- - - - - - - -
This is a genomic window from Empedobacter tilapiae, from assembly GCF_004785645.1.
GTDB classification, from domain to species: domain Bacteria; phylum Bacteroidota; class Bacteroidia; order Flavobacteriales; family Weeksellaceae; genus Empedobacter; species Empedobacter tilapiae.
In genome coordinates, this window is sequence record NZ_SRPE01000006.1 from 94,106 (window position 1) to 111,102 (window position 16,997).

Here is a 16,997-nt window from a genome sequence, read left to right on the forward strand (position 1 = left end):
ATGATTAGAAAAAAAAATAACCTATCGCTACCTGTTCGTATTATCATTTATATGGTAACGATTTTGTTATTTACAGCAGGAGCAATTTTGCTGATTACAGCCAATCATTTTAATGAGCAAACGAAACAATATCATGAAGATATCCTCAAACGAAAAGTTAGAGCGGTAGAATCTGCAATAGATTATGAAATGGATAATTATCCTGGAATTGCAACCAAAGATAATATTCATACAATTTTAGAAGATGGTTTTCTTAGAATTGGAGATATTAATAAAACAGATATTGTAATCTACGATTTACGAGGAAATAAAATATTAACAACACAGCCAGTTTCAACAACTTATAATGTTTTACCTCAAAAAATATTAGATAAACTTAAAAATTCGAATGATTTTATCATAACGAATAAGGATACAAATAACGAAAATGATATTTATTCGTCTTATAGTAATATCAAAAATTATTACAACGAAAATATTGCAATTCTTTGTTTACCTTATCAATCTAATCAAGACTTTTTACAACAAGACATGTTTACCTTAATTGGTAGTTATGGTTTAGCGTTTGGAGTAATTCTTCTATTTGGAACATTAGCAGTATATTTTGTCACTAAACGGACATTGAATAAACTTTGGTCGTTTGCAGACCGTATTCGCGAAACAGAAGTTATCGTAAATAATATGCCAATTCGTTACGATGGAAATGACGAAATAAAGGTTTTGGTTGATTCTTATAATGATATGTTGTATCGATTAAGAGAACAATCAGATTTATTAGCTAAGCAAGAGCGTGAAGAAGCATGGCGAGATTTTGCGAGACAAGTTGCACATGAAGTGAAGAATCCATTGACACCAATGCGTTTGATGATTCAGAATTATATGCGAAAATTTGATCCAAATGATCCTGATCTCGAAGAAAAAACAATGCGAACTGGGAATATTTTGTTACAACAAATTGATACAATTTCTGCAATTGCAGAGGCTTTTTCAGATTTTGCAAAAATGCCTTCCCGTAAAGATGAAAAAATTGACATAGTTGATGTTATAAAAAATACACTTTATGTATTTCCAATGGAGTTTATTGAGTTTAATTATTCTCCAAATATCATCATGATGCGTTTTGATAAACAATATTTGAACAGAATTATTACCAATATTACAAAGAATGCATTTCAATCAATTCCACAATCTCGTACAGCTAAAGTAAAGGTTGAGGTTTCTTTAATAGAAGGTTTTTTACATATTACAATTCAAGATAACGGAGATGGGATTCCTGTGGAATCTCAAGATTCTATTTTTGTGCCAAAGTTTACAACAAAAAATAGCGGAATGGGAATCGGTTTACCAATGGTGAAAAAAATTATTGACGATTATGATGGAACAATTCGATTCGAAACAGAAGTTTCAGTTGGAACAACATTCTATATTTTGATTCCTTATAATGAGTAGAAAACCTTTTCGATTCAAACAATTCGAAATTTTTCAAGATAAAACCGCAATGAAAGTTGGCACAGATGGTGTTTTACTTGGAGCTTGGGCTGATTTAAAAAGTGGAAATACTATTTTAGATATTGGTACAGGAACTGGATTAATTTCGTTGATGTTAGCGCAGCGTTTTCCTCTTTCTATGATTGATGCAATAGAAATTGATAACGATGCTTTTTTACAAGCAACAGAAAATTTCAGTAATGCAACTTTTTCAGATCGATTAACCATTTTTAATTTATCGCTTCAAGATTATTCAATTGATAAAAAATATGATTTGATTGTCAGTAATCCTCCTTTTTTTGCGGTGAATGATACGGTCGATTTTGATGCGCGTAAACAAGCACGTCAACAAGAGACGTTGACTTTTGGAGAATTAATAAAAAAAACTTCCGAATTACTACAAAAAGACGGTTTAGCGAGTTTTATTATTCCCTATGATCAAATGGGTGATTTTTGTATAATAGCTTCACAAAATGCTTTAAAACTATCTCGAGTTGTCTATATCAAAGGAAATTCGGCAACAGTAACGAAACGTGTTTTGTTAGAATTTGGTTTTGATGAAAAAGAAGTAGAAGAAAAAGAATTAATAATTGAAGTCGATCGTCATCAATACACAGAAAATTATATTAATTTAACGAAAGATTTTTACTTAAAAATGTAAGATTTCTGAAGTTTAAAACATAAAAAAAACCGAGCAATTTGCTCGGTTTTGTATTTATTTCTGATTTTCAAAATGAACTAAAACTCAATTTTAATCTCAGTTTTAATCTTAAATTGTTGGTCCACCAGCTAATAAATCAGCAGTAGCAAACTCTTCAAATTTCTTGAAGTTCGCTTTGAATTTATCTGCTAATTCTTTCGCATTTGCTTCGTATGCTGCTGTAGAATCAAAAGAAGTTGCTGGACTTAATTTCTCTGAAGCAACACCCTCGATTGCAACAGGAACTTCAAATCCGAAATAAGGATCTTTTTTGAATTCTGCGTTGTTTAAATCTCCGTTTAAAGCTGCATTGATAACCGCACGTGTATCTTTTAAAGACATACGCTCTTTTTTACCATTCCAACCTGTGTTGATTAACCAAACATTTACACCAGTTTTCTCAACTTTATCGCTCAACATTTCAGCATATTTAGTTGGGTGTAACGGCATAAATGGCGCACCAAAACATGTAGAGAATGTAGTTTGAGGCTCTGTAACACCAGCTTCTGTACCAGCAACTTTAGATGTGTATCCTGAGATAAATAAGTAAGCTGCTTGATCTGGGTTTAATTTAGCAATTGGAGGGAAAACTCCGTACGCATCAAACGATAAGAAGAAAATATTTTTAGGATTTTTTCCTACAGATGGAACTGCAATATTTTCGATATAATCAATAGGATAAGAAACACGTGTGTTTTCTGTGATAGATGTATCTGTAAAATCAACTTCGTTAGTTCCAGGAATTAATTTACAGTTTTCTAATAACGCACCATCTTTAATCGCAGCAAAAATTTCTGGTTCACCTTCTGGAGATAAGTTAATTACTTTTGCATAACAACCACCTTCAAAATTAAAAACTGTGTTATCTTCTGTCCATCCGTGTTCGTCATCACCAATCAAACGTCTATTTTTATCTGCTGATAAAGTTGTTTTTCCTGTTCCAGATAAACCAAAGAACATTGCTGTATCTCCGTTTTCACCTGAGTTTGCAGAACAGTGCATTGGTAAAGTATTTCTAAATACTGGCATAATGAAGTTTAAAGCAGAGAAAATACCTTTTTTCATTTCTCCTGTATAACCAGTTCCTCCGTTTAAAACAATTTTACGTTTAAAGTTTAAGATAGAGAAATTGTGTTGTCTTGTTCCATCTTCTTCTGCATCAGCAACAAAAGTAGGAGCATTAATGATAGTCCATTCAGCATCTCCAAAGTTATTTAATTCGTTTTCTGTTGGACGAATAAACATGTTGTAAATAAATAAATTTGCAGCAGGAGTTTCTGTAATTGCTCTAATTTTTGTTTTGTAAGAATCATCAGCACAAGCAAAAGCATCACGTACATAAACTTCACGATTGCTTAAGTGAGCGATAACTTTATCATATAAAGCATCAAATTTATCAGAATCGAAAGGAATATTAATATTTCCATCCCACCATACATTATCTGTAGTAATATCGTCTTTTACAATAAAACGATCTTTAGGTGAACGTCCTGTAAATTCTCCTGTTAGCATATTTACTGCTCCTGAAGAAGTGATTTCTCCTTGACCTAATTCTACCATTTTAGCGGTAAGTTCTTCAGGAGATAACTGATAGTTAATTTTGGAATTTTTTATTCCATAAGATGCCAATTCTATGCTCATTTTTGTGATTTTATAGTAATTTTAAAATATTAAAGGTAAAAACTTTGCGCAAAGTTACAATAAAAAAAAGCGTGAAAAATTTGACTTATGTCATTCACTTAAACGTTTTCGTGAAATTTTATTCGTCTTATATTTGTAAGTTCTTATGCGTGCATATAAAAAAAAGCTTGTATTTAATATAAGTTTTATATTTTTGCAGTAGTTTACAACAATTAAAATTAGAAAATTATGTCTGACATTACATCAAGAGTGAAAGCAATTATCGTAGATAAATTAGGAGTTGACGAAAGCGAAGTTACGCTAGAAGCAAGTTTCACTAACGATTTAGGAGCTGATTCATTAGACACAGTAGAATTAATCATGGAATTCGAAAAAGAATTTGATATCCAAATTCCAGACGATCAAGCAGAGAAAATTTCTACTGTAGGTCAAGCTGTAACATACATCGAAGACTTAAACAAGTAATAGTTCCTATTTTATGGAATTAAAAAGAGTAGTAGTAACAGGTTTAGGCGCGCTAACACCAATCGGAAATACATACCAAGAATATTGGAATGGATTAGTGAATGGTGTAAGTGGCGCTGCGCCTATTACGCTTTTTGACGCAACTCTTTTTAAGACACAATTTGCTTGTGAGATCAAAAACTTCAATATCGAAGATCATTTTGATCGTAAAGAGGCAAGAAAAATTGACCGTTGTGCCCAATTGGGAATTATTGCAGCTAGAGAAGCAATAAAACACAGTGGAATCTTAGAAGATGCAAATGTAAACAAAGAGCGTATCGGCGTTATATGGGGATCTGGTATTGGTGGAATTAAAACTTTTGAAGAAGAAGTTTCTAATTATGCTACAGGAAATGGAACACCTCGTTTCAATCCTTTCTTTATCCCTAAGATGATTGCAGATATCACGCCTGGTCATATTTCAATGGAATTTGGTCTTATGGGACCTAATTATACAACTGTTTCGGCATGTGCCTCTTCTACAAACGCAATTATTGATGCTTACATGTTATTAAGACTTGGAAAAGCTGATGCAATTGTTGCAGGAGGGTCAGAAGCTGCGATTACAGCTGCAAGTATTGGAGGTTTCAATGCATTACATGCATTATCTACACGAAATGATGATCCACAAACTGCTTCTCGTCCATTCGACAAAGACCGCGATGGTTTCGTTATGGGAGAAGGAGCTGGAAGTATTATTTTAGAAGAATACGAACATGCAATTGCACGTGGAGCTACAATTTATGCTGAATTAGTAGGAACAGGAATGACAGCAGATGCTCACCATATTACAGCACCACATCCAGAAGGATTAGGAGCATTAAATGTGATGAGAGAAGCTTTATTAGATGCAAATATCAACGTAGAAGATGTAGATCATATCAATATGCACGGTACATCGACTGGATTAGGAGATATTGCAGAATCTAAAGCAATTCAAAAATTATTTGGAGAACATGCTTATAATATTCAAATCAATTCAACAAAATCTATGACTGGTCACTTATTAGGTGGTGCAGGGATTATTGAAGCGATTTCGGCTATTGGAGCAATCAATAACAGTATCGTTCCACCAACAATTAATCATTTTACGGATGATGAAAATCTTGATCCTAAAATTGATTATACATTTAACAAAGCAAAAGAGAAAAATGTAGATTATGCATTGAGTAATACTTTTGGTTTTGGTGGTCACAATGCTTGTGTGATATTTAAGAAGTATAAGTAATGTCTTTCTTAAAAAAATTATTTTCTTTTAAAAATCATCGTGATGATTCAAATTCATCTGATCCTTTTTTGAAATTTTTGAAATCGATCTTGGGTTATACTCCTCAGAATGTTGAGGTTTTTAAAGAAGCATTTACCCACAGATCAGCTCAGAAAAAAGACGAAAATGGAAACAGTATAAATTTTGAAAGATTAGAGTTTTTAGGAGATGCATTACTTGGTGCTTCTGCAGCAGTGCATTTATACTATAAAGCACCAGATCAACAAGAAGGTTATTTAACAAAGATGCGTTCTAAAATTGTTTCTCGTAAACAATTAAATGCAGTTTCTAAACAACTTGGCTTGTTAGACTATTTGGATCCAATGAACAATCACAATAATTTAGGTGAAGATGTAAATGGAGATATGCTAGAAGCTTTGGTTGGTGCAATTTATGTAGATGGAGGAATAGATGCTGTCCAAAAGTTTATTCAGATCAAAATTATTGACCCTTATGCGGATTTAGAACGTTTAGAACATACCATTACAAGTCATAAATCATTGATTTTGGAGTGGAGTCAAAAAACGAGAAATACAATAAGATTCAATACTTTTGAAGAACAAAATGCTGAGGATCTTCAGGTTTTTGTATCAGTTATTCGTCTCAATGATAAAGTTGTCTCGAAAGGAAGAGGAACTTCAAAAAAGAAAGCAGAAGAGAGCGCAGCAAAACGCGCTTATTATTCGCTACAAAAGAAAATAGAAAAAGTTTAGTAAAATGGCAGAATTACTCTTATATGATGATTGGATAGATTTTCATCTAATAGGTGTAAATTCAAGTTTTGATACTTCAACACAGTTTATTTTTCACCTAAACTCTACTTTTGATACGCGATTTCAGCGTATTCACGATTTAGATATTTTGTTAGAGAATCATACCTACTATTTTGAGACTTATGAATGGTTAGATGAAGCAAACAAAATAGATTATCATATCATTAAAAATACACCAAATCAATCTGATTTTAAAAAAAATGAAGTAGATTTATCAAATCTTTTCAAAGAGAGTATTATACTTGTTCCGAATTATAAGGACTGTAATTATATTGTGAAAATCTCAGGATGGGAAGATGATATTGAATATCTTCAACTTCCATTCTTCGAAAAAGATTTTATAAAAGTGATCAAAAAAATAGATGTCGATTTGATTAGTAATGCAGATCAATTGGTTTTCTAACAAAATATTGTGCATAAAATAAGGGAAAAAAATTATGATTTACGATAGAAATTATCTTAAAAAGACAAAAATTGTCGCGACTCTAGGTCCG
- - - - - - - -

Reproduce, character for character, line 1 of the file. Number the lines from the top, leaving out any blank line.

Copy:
This is a genomic window from Empedobacter tilapiae, from assembly GCF_004785645.1.